These screenshots show that at some time on Tuesday evening or Wednesday morning (October 15-16), Baidu and Sina Weibo began censoring searches for "Yu Yao Demonstrations" (余姚 示威).

These screenshots were taken on October 16, and show that the same search on Tencent Weibo returns no results, and Sogou and Qihoo are also censoring searches for those terms.

Monday, October 14, 2013

Former Premier's Daughter Li Xiaolin Denies Corruption Claims, China's Web Sites Censor Searches for Her Name

Li Xiaolin's Denial Posted on
China Power's Sina Weibo
On October 13, 2013, China's official news agency Xinhua published an article entitled "Li Xiaolin Responds to 'Suspicious Insurance Deals': Malicious Defamation" (李小琳回应“涉保险交易”报道:恶意中伤). Some excerpts:
Li Xiaolin was born in 1961, and received a Masters degree in power system and automation from Tsinghua University in 1988, and was a visiting scholar at the Sloan Business School of Massachusetts Institute of Technology in the United States. In 2008 she became Chairperson of China Power.
. . . .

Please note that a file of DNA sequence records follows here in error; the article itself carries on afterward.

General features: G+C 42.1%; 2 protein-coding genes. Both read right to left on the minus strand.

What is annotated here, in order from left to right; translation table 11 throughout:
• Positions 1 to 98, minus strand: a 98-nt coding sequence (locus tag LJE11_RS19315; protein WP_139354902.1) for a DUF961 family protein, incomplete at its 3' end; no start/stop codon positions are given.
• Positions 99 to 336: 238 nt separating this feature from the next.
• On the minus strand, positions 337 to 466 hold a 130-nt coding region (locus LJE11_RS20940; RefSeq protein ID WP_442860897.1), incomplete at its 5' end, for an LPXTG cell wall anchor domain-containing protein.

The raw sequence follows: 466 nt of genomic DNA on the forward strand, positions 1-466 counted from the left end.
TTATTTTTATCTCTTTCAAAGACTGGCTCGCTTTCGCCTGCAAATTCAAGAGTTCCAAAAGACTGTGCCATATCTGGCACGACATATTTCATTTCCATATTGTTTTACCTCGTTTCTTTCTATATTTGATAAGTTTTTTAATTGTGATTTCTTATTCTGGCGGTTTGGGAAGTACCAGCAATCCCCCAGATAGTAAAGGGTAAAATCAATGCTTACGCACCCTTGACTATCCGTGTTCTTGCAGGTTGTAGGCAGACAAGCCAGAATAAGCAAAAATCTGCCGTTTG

According to overseas media, China Power International Chairperson Li Xiaolin was involved with a transaction getting foreign investment into China's insurance industry. On the evening of October 11 China Power posted an announcement on its official Sina Weibo stating that Li Xiaolin had never had any engagement with any insurance company, and the rumors posted online regarding suspected insurance transactions were malicious and base defamation. 
. . . .
Li's denial was presumably in response to an article published by the Telegraph on October 10 entitled "Daughter of 'Butcher of Tiananmen Square' Brokered Secret Deal for Insurance Giant."

The Xinhua article did not mention that Li Xiaolin is the daughter of Li Peng (李鹏) the former Premier of China.

These screenshots were taken on October 11, 2013 and show that Sina Weibo, Tencent Weibo, and Baidu's PostBar (贴吧 Tieba), were censoring searches for "Li Xiaolin" (李小琳).

These screenshots were taken on October 14, and show that, while a search for "Li Xiaolin" on Baidu's Knowledge (知道 Zhidao a Q&A product) returns no results, and a Baidu search for "Li Xiaolin" returns a censorship notice, the same search on Soso indicates Baidu in fact has hundreds of questions containing her name.

These screenshots show that Qihoo, Sogou, and were all censoring searches for "Li Xiaolin."